Drinking Beer: Bottle or Glass?

Beer Glass - Classic German SteinI’ve had numerous discussion on this quite simple topic, do you prefer to drink your beer from a bottle or out of a glass? There will be times when a glass may not be readily available so the answer is obvious but when given a choice do you choose to drink the beverage from its home or pour it into another container?

Thinking about it more deeply than one should, it really doesn’t make much sense to take a drink that is already housed in a container fitting for its capacity and pour it into another like-sized container, does it?

Personally, I prefer my beer in a glass over the bottle it arrived in. Perhaps I’m particular about my drinks but I’ve spent much of my life pouring drinks from their containers into cups of some sort and it feels natural to do the same with my alcoholic beverages as well. Some men think it’s “girly” to utilize a glass because that’s what a female would do while other guys are simply too lazy to get a glass for their drink and yet others truly want it in a bottle.

My father-in-law is a great example of a man that refuses to drink his beer from a glass. Perhaps that’s how it was in “his time” or perhaps he has some inner “man” that just needs to drink from the bottle to show his superiority of his female counterpart. It may be more simple than that, maybe… he just likes it that way. Drinking a beer is a state of mind where you settle down and want to relax and kick up your feet, shouldn’t you be allowed to do it as you feel most comfortable? Perhaps this, at its core, is why I choose a glass over the bottle–I feel more comfortable.

On the other hand, I am a microbrew drinker while my father-in-law is a mass market beer type o’ guy. I like to savor the flavor of whatever microbrew I have chosen and a nice clear glass allows me to see its color, density and carbonation. I’m not exactly the “common guy” as most common beer drinkers probably wouldn’t sit up at night thinking about how they can write about drinking from a bottle so my opinion may be stronger for such reasons. If I were to order a Bud or Coors at a restaurant I’m not going out of my way to ask for a frosty mug to accompany the light colored beverage. If one arrives, however, I’ll definitely utilize it while my father-in-law will push it to the side and let it defrost alone and empty.

As a laid back kind of guy I really don’t feel insulted if the waitress doesn’t give me a mug when I order a microbrew at a restaurant or fancy bar. I also don’t feel the need to point and laugh at a guy utilizing a glass over the bottle for being “like a women” because that’s something we should have stomped out of our society four hundred years ago.

How we experience our desired drink should be based on how we want it, not how society says we should. Although I would hesitate before ordering a “fruity” mixed drink or at a bar I’d probably not hesitate to pour my brew in a glass–I do have standards. In my humble opinion, beer deserves the respect of a clear glass to show off the craftsmanship that went into the recipe just as much as I’d expect the same for a fabulous red wine. How many people drink wine straight out of the bottle?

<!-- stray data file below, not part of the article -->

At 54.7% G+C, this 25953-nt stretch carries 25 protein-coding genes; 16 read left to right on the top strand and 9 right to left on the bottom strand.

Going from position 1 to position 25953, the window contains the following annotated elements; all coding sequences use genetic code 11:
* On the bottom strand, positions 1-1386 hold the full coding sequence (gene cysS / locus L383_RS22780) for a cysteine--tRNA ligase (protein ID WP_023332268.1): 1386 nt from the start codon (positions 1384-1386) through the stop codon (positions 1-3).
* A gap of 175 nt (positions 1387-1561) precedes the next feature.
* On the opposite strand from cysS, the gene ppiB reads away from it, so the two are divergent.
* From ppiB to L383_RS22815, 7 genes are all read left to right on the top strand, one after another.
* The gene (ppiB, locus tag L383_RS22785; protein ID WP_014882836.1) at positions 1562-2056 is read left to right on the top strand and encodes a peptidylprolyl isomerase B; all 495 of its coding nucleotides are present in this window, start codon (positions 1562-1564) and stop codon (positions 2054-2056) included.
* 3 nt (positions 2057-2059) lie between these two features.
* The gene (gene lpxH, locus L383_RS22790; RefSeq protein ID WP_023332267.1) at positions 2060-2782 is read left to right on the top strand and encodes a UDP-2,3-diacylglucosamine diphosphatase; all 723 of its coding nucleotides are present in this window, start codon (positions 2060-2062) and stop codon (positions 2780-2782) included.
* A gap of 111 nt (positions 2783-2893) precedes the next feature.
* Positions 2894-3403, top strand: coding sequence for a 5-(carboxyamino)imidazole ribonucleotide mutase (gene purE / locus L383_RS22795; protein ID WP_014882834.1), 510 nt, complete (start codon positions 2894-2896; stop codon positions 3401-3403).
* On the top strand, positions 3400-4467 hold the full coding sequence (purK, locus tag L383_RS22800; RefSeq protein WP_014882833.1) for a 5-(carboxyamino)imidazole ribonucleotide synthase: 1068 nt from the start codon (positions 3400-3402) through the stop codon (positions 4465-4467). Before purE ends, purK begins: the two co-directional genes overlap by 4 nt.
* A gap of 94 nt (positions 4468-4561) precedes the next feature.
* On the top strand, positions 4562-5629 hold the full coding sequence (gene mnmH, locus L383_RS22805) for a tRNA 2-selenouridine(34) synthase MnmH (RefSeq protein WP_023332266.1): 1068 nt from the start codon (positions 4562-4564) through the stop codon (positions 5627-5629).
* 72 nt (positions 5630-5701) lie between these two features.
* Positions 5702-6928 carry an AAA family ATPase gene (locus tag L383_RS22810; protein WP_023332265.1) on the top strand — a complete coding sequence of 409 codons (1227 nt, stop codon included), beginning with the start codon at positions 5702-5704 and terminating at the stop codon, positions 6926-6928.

In the end, I think bottles are fine containers for drinking a beer, it just happens to be my second preference over a nice clear glass or frosty mug. If you’re a bottle drinker I won’t hold it against you. Especially since nobody enjoys a cold beer held against them.

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  • Reply
    Keith Brainard
    March 9, 2008 at 12:34 pm

    Drinking beer from a glass is essential to capture the full intended experience of the beer. Pouring the beer into the glass releases volatile aroma compounds. It also releases CO2, allowing the proper head to form.

    To your point, this doesn’t matter much if you’re drinking a Bud Light. But if you drink an IPA from the bottle, you’re missing out on a good part of the pleasure of the beer. The aroma of hops will be more subdued, if you can smell it at all, and that will in turn decrease the perception of flavor.

    Of course, sometimes it’s just so much easier to drink it right from the bottle or can, and that’s okay too. But before making that choice, a person should know what they’re sacrificing.

    Great post!

  • Reply
    Derrick Schommer
    March 9, 2008 at 1:29 pm

    Exactly. This would also be why you can find unique styles of glasses for specific beers, such as a wheat beer glass. They’re not designed simply for looks but for functionality.

    Much like a red wine glass and white wine glass differ as do those of a champagne glass because they release carbonation, or need air to ‘breath’ and alter their taste in a good way when it reacts to oxygen.

    It’s amazing the chemical reactions that occur when changing the environment around a well crafted beverage!

  • Reply
    Alice Wonder
    March 2, 2014 at 1:21 pm

    I drink it from the bottle and prefer it.
    I also prefer microbrews, especially fond of ESB pale ale.

    I’m a slow drinker, and it may have to do with the additional surface area resulting in change of temperature. I don’t know. But I always prefer it from a bottle.

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